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Bike Share ICT Looking To Expand Past Downtown Wichita

Nadya Faulx
KMUW/File photo
The bike dock at the Pop-Up Park in downtown Wichita is Bike Share ICT's most popular spot.

Almost a year old, Wichita’s bike share program has found success around the downtown area. Now, it's looking at where to go next.


Since launching last May, Bike Share ICT has grown to 21 docking stations-- 20 downtown, and one in Sedgwick County Park -- with 105 bikes in use. The program's more than 4300 members have logged approximately 8500 trips.

Becky Tuttle, chair of the Health and Wellness Coalition of Wichita, says the program has the opportunity to possibly double in size. A grant from Blue Cross Blue Shield of Kansas, one of the program's original sponsors, enables them to buy up to 100 more bikes, though Tuttle says they're not sure how many they'll actually add to the fleet.

“We are in the process right now of really looking at the system," she says, "and trying to figure out how we can most effectively enhance it."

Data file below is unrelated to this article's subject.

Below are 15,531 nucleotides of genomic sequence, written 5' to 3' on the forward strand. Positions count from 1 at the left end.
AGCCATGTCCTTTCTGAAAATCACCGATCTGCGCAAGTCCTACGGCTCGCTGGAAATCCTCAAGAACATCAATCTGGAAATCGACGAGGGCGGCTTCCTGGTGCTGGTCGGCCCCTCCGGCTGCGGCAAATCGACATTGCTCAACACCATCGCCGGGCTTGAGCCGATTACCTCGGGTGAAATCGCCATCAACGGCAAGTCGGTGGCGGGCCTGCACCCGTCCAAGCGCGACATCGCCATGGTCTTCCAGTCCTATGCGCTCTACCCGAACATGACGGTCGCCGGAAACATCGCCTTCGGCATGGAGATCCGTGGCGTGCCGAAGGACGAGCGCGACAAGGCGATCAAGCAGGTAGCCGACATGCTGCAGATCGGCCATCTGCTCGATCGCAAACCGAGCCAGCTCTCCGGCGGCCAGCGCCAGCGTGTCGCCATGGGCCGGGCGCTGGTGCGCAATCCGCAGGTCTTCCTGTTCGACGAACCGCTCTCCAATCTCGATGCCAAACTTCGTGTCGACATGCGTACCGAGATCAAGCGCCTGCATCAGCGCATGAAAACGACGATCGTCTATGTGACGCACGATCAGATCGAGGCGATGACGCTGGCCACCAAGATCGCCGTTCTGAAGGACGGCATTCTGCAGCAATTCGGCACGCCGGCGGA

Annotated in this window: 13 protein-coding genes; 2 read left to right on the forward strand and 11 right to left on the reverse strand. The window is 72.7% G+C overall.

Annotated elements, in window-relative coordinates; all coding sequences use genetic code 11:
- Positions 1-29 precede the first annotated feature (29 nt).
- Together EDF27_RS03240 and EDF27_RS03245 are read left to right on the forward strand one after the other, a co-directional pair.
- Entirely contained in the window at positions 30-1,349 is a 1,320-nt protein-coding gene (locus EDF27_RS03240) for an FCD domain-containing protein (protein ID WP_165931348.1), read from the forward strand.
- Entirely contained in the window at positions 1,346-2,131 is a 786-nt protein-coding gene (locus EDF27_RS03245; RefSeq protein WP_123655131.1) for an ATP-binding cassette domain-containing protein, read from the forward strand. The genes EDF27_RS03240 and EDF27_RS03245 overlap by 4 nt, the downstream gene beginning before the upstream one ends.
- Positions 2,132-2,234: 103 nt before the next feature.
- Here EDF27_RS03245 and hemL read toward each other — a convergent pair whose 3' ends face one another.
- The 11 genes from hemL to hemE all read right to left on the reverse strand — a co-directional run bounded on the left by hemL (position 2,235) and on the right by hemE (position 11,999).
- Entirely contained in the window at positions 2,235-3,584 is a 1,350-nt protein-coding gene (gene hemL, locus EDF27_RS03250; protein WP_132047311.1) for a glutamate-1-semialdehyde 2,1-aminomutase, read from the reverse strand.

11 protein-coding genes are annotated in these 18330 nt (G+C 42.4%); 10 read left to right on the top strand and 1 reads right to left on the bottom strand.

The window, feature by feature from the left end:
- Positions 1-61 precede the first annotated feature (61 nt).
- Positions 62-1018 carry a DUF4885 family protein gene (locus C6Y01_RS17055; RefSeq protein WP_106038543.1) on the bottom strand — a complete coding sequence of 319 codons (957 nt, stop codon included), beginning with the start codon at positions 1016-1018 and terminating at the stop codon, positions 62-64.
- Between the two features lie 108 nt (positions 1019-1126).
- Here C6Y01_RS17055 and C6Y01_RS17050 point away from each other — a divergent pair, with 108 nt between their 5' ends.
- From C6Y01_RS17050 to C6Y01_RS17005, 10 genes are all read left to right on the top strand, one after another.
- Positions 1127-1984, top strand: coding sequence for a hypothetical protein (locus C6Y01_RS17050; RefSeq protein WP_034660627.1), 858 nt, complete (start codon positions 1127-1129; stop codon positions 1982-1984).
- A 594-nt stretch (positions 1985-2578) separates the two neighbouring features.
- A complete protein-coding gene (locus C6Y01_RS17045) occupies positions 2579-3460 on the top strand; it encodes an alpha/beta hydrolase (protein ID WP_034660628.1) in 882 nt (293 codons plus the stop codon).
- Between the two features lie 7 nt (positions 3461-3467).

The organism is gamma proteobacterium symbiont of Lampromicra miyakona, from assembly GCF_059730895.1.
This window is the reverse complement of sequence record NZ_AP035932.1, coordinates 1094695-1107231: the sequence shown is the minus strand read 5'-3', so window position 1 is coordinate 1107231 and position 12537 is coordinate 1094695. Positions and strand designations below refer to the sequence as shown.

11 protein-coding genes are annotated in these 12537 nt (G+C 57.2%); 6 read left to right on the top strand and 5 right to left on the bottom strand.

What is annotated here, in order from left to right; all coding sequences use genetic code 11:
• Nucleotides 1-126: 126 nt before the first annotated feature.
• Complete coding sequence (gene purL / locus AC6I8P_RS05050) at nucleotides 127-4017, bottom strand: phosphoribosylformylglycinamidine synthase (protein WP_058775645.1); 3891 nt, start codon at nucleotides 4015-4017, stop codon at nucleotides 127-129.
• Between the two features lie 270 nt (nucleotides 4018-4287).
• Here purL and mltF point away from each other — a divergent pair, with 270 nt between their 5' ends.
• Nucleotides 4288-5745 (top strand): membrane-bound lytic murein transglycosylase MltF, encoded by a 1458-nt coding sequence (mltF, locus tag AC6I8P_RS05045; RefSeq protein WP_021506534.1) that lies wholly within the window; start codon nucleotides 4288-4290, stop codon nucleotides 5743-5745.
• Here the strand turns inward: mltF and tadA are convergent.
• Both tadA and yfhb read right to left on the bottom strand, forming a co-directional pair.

Now that Bike Share ICT has built a network downtown, Tuttle says they’re looking at whether they can expand to other areas of the city—especially those with limited access to public transportation.

“We need to be thinking and really cognizant of that, that it’s not just for recreation, you know, you jump on a bike and you ride around for an hour and then you put the bike back where you got it," she says. "Is there a way that we can also think about connectivity and transportation?”

Tuttle says many community partners have requested bike share docks. The top destinations that don’t have stations yet are Clifton Square and the Dillon's at Douglas and Hillside.


Follow Nadya Faulx on Twitter @NadyaFaulx.

To contact KMUW News or to send in a news tip, reach us at news@kmuw.org.

Nadya Faulx is KMUW's Digital News Editor and Reporter, which means she splits her time between working on-air and working online, managing news on KMUW.org, Twitter, Facebook and Instagram. She joined KMUW in 2015 after working for a newspaper in western North Dakota. Before that she was a diversity intern at NPR in Washington, D.C.